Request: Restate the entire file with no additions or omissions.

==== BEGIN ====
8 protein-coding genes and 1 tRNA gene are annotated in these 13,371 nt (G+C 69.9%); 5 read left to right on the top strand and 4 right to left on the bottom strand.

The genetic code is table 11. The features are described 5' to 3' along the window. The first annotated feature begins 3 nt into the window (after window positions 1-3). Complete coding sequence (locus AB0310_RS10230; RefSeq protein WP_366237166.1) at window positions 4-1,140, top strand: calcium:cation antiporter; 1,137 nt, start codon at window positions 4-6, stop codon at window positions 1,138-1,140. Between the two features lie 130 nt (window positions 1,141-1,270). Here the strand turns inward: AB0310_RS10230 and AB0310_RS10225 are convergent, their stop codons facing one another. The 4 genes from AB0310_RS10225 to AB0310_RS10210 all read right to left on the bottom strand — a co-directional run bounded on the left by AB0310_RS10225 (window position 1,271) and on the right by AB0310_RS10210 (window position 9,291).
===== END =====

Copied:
8 protein-coding genes and 1 tRNA gene are annotated in these 13,371 nt (G+C 69.9%); 5 read left to right on the top strand and 4 right to left on the bottom strand.

The genetic code is table 11. The features are described 5' to 3' along the window. The first annotated feature begins 3 nt into the window (after window positions 1-3). Complete coding sequence (locus AB0310_RS10230; RefSeq protein WP_366237166.1) at window positions 4-1,140, top strand: calcium:cation antiporter; 1,137 nt, start codon at window positions 4-6, stop codon at window positions 1,138-1,140. Between the two features lie 130 nt (window positions 1,141-1,270). Here the strand turns inward: AB0310_RS10230 and AB0310_RS10225 are convergent, their stop codons facing one another. The 4 genes from AB0310_RS10225 to AB0310_RS10210 all read right to left on the bottom strand — a co-directional run bounded on the left by AB0310_RS10225 (window position 1,271) and on the right by AB0310_RS10210 (window position 9,291).